Holdout property owner puts Hawkins County airport project in jeopardy

Jeff Bobo • Jun 10, 2013 at 9:33 PM

ROGERSVILLE — One holdout property owner who apparently doesn’t want to sell approximately one acre at the east end of the Hawkins County Airport runway could put a $900,000 runway improvement project in jeopardy.

The Hawkins County Commission’s Airport Committee heard a report Monday that Mark Skelton, who owns about an acre at the east end of the runway, told a property assessor he’s not interested in selling the property.

Hawkins County is acquiring acreage around the airport in Surgoinsville, including at both ends of the runway, for the creation of a federally mandated runway protection zone.

The runway protection zones are part of an overall runway improvement program required by the Federal Aviation Administration and paid for with a $900,000 federal grant awarded to Hawkins County last year.

Airport manager Mark Finley explained to the committee Monday that the runway protection zone is simple a graded area of dirt extended from the end of the runway. It gives a landing airplane that overshoots the runway a place to stop.

These extension will be installed on both ends of the runway, 300 feet long and 150 feet wide.

The grant will also address some drainage issues at the airport, repaving the runway, and eliminating an elevation in the middle of the runway so that there is no sight obstruction from one end of the runway to another.

Chuck Hoskins, who is an operations specialist with the state Aeronautics Division didn’t attend Monday’s meeting.

Hoskins did, however, did send an email to the county mayor’s office Monday stating that failure to acquire the Skelton property would mean the airport won’t meet current FAA runway design standards.

Hoskins stated in the email that failing to meet the standards will affect grants.

“You need to meet the FAA’s safety standards,” Hoskins stated. “Not doing so is a violation of your grant assurances. You will be expected to comply with your existing grant obligations (meet standards), and if you fail to do so, it will definitely have an adverse affect on any grants you need for the facility.”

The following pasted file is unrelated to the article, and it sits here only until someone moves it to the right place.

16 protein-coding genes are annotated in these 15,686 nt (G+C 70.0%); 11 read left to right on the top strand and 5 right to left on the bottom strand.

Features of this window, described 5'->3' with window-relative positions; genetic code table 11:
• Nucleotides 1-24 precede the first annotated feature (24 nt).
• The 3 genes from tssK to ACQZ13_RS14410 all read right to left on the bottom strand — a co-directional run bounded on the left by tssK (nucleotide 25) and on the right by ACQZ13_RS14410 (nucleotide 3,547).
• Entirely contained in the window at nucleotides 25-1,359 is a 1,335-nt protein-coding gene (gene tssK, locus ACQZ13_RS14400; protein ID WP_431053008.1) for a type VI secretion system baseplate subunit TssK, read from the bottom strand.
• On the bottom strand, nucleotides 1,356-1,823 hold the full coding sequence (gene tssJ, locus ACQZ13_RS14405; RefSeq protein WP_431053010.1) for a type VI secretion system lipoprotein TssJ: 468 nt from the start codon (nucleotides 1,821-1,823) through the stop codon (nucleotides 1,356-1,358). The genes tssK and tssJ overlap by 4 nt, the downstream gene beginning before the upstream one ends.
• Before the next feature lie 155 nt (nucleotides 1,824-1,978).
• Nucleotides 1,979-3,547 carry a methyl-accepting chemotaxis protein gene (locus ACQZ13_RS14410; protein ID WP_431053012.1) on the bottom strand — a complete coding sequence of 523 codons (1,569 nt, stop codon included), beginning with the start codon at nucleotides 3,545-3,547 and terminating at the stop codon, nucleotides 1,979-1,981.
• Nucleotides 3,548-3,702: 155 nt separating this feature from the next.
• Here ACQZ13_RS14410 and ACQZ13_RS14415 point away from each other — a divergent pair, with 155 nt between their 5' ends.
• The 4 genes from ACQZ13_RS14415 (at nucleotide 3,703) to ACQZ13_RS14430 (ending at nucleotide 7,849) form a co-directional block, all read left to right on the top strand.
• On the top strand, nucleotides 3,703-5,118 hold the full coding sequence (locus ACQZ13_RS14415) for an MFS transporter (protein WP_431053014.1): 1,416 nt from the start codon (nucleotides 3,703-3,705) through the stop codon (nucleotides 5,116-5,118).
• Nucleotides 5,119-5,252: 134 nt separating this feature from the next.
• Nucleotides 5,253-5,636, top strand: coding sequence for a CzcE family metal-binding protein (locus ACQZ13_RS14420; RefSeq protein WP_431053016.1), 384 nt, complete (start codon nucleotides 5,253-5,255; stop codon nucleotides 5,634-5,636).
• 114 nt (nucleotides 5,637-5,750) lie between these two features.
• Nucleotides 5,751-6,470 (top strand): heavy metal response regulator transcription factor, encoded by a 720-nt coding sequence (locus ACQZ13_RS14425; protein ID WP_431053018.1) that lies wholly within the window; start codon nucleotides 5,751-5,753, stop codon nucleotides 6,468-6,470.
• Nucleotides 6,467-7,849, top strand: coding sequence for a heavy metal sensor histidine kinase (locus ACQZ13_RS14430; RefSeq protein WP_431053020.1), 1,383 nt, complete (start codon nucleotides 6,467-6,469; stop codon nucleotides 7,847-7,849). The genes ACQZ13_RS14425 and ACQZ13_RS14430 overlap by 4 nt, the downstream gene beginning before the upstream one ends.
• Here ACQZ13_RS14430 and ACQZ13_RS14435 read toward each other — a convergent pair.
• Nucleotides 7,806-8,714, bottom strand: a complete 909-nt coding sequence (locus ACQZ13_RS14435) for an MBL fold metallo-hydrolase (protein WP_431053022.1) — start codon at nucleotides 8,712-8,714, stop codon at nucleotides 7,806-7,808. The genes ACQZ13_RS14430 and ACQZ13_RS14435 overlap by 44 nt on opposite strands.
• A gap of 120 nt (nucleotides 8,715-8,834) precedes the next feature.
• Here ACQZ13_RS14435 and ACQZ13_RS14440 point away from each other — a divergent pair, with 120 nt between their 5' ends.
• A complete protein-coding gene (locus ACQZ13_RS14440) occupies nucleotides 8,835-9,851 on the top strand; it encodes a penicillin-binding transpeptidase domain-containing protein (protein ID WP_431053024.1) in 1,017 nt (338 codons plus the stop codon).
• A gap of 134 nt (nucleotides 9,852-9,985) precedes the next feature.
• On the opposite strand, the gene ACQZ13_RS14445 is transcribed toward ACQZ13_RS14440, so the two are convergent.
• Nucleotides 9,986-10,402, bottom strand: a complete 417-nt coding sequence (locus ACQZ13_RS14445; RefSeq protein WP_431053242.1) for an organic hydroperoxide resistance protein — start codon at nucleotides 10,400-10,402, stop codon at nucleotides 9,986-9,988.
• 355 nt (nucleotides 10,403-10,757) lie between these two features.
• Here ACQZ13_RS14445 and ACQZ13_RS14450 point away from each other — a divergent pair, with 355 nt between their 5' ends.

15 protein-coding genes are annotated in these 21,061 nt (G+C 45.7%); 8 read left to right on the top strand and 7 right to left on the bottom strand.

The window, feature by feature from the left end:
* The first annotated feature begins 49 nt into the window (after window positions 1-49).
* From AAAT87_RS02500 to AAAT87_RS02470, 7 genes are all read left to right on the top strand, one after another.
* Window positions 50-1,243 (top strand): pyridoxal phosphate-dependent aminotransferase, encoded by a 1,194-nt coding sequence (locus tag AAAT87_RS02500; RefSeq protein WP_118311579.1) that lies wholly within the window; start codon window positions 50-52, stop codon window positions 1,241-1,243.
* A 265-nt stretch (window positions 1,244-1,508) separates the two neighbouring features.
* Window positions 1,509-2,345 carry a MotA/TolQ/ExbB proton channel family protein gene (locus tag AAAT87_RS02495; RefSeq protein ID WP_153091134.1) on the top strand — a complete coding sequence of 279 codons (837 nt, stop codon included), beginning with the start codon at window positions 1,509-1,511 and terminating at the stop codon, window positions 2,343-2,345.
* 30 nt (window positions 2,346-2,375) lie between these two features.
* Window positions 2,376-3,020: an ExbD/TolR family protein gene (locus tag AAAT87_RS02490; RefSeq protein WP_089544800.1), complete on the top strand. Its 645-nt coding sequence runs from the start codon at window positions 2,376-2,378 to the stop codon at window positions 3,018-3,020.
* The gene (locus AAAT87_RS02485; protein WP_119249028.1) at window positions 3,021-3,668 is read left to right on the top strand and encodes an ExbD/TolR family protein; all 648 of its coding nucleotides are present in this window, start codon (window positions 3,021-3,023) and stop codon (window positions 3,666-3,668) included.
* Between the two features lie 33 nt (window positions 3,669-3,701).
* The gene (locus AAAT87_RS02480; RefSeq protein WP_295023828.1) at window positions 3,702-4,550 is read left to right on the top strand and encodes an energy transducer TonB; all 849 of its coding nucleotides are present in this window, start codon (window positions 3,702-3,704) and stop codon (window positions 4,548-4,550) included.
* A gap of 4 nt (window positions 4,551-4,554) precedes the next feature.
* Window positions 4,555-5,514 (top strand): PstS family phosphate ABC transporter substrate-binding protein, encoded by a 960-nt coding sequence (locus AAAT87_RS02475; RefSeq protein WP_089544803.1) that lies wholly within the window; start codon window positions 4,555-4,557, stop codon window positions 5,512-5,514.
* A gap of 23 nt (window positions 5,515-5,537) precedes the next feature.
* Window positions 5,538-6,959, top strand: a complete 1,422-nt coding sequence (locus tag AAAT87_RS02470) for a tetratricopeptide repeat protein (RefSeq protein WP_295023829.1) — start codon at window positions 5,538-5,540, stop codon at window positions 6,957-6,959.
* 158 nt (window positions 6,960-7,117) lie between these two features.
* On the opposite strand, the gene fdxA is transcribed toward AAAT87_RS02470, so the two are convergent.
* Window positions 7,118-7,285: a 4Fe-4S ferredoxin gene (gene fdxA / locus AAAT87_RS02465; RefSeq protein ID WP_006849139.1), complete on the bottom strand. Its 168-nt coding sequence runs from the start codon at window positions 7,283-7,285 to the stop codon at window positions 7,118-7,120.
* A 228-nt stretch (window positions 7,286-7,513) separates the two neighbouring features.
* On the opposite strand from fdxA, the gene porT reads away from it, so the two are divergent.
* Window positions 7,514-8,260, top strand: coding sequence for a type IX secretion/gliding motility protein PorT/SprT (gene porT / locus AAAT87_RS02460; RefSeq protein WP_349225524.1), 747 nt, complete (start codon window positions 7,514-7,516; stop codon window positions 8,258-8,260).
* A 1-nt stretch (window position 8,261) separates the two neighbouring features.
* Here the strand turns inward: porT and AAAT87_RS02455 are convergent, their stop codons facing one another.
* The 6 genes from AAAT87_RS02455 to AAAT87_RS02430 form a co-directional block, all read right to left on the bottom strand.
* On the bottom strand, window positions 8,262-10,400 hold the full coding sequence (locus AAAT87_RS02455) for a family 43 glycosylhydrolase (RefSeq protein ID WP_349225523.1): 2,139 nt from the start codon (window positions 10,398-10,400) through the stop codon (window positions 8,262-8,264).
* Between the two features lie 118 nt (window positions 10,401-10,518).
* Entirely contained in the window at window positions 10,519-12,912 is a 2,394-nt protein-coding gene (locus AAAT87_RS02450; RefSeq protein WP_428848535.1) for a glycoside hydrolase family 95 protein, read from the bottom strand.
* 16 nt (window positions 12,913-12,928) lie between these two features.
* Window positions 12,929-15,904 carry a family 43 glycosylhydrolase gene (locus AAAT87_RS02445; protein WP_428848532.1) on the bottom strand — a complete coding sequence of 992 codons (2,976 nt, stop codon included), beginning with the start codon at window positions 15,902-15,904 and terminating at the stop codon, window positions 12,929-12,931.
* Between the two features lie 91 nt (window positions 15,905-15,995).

Skelton, who is an attorney, allowed his property to be surveyed by the county, but the committee was told Monday that when an appraiser came to look at the property, Skelton told the appraiser he wasn’t going to sell.

Committee members said they want to hear that from Skelton himself.

The committee voted Monday to direct committee member Linda Kimbro, who represents Surgoinsville, to contact Skelton and ask him to agree to meet with the committee at a date and time that would be convenient for him.

Hoskins stated in his email that if Skelton won’t sell, the county has two options, and neither one is desirable.

One option would be to condemn the property and take it through court proceedings. Based on its location at the end of the runway, Skelton is prevented by FAA rules from developing the property or adding any structures.

But that option would also add expenses for legal fees, and it wasn’t clear Monday if the grant funds could be used for that purpose.

The second option was to create the runway protection zone by shortening the runway, which is also known as “displacing the thresholds.”

Finley explained that doesn’t mean tearing up asphalt. It simply means that the usable portion of the runway for landing purposes would be about 200 feet shorter — from 3,500 to 3,300 feet — because that’s how much space would be needed at present to create the 300-foot runway protection zone.

Hoksins stated in his email that displacing the thresholds would cost as much as correcting the problem with extensions.

“Considering your current runway length, shortening is not the best course of action,” Hoskins stated. “You need more length, not less.”

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